I couldn’t tell you how many blog posts, Instagram posts and stories I’ve shared about my struggles with body image.
And not just body image. I mean, the entire journey that is dealing with the body: fitness, my relationship with food, confidence, fitness challenges, “clean eating” … not to mention everything that comes under mental, emotional and spiritual health as well. Let’s just focus on the physical fitness stuff in this one (for the sake of everyone reading).
One minute I’m a part-time personal trainer who’s addicted to training and clean eating, next minute I’ve mentally and physically checked out of exercise and am eating everything in sight. Then I’m back exercising with my mental health being my priority, to suddenly being too anxious and overwhelmed to even leave the house and walk into the gym, try a new class or even return to a safe stomping ground.
It’s a cycle that changes constantly, but a cycle nonetheless.
Sometimes I beat myself up for it, other times I get in this awesome zen headspace and know within myself that I’m doing the best I can. As someone who likes routine, sometimes I get SO SICK of the same pattern each day and each week: eat, train, work, sleep. Some days I crave it and other days I lash out, refusing to go to the gym, or treating myself to something “bad” out of rebellion. It’s stupid because a) the only person I’m rebelling against is myself really and b) it only ends up triggering the cycle of self-loathing.
Recently I got a spray tan at my regular haunt in preparation for my friend’s wedding.
Standard practice for a Gold Coast girl really. I’ve had about a bajillion of them and to assist in settling a debate that I constantly find myself in – yes, I go in my birthday suit (I’m not paying $35.00 to have that stupid g-string line, especially in summer. And the women working there do not care). The girl that did my tan was lovely and chatty and after she finished she left me to dry off. It was at that point I decided to peak at myself in the mirror.
I hesitate to say what my reaction was, because I feel like I’m a part of society that is trying to steer clear from negative self-talk. On many occasions lately, I have been a huge believer and advocate of self-love and acceptance, to be grateful for what you’ve got and to remember that there is no “perfect” way to be. But I’ll be damned if I said I was happy with what I saw.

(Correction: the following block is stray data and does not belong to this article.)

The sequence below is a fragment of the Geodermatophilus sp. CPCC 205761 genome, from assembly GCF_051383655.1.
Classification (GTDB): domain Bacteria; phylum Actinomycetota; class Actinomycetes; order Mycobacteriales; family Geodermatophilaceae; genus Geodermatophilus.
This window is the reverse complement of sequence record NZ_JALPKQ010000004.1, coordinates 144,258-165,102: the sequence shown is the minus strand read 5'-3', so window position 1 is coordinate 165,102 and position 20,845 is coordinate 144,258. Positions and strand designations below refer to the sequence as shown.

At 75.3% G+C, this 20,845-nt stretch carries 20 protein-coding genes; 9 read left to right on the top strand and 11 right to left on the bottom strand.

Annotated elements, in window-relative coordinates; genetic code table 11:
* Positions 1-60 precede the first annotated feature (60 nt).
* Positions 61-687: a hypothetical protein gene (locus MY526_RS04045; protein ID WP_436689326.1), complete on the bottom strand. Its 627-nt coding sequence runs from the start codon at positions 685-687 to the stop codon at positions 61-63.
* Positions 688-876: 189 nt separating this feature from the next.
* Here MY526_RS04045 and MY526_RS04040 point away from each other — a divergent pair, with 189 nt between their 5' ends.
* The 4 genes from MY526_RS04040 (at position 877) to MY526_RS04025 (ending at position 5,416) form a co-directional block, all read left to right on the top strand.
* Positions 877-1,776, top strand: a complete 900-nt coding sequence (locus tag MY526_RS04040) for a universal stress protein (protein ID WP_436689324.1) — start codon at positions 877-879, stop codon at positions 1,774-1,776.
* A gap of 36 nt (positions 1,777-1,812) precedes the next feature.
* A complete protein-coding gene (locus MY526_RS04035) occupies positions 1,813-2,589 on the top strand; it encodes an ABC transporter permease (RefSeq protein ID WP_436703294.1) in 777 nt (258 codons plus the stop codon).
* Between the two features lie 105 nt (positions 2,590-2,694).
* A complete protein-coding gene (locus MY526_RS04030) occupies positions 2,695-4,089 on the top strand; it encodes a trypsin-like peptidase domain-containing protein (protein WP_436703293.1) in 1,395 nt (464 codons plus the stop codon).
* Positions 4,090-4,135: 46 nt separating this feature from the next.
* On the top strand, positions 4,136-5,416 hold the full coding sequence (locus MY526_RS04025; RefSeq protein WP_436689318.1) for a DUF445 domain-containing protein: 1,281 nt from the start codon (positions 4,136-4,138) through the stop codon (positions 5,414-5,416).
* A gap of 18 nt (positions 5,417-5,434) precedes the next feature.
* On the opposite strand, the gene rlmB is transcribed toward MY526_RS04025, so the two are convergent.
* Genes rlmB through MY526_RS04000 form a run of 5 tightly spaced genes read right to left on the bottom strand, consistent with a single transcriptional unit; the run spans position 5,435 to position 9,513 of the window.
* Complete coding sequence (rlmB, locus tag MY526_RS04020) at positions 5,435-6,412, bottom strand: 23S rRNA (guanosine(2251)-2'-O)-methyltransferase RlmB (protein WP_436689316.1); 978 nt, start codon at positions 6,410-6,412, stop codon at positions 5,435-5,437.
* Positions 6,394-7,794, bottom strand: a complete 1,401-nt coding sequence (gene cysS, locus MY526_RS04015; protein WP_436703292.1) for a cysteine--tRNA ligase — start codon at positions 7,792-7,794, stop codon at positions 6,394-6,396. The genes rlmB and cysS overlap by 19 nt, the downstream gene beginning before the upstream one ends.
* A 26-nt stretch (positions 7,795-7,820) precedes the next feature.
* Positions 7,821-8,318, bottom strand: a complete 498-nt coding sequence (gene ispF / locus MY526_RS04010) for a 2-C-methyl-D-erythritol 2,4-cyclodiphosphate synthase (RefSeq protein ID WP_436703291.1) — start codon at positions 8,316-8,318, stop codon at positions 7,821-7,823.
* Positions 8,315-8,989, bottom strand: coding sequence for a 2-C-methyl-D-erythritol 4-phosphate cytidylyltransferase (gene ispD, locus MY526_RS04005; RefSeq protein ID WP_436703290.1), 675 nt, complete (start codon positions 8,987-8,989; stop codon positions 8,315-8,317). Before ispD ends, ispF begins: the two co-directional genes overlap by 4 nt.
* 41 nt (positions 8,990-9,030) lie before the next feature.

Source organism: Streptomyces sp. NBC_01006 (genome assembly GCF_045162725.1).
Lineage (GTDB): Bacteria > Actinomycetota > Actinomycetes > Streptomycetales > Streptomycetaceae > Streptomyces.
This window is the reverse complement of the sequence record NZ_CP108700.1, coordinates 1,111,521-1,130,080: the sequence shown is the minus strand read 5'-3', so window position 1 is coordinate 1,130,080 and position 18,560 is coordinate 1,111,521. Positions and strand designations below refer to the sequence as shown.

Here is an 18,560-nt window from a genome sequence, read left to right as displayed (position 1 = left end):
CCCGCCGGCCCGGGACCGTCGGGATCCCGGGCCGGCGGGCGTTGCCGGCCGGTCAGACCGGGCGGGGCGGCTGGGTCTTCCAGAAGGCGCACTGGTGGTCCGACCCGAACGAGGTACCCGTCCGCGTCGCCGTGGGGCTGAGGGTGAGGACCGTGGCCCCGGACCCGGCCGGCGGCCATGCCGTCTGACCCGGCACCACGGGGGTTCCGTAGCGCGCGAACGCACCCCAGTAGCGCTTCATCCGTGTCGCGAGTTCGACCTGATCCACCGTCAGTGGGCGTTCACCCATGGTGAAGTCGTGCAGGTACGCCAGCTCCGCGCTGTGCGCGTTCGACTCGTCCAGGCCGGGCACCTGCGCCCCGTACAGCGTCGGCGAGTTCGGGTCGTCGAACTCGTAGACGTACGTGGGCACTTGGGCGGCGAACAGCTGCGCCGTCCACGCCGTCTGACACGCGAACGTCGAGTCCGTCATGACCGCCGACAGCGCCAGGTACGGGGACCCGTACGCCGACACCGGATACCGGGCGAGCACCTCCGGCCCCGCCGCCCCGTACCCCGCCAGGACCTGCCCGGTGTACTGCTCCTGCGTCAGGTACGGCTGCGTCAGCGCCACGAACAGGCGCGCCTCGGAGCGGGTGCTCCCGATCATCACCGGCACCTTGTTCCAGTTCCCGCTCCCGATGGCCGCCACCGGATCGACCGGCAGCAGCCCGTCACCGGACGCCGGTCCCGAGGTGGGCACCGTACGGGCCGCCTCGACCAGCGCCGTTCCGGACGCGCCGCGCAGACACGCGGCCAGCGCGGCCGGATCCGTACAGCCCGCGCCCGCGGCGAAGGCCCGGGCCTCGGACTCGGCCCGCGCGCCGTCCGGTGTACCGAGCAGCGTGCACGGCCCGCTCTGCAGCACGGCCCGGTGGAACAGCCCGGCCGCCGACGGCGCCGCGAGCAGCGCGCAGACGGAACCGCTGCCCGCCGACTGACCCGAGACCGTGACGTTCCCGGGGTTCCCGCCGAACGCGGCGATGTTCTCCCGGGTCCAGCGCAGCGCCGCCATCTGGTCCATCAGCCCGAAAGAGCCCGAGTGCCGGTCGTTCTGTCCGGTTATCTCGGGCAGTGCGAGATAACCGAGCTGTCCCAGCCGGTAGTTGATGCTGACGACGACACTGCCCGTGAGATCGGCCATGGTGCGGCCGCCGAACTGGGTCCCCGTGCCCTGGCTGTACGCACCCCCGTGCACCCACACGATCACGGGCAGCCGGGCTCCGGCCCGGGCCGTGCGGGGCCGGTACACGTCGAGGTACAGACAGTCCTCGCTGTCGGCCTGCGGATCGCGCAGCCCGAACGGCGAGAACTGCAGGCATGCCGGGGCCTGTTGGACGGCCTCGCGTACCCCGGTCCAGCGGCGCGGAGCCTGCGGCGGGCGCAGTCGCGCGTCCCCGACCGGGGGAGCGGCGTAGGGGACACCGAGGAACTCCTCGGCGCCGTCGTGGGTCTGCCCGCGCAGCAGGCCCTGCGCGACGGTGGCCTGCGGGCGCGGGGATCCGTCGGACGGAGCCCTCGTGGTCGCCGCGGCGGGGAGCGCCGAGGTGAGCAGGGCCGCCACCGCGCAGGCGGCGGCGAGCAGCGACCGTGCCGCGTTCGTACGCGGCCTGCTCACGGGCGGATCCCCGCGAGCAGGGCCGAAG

I felt so disheartened.
I mean, I know I’ve gained weight (my copious amounts of beer-drinking and eating around the world have definitely played a huge part) and that is ALL ON ME. After I returned from Cambodia I was making a conscious effort to not overindulge (I mean, I went 13 days in a row with no beer so props to me #hero #howdoesshedoit). But as it’s gotten closer to Christmas, my attitude of “fuck it, it’s Christmas” has come back in full force. And I tell ya, seeing myself under the lighting of that tanning room, in a full-length mirror and from nearly all angles, made me think: shit. 22-year-old Hannah with her size 8 wardrobe is long gone and I can no longer eat and drink everything in sight with no consequences.
I was very aware of my emotional and mental state in that moment.
I actually debated on how I should react, how it would effect the rest of my afternoon. I mentally took myself back to my ever-changing cycle; the way I shift from extremes – becoming a fitness fanatic to lashing out at myself by eating an entire pizza by myself (I actually did this recently NBD). The way I love myself one minute and then scold myself the next. The way I’m focused and then I’m not. The way I think I really need to lose some weight and then switch to having a feminist rant thinking “fuck society!” It’s all a part of the cycle.
I’m happy to say I took the high road and shut off the mental berating quickly.
In no way can I say I’m someone who’s 100% happy within themselves. I can pick myself a part like you wouldn’t believe. I’ve got cellulite, a lot of it. I hold a lot of weight on my thighs, bum, hips and belly. I feel self-conscious in shorts or swimwear. And no amount of spray tan can make those insecurities go away.
BUT being 30 years old and having been through the ringer with body image shit, I am definitely better at coping with my own thoughts.
I’ve written about it before and said it a million times before: when it gets tough like this – remember the good things about your body.
Your health, legs that help you run, skip, jump, train, surf, skate, dance – whatever it is. A nice smile, good skin, healthy hair, nice nails, good knees (might sound left-field, but mine crackle and pop and also don’t look the greatest ¯_(ツ)_/¯ ) … focus on the positives where you can. Easier said than done yes, but if you keep practicing this habit, it will hopefully become second nature and assist you in flipping around any negative self-talk into positive.
These sort of moments are important. They may feel upsetting sometimes, but they’re also a good opportunity to check in with ourselves and can make us assess where we need to start making some changes. I know I need to and yes, I plan on getting my life in order very soon … once all of my Christmas shenanigans are all done and dusted.
Irresponsible yes, but realistic. ¯_(ツ)_/¯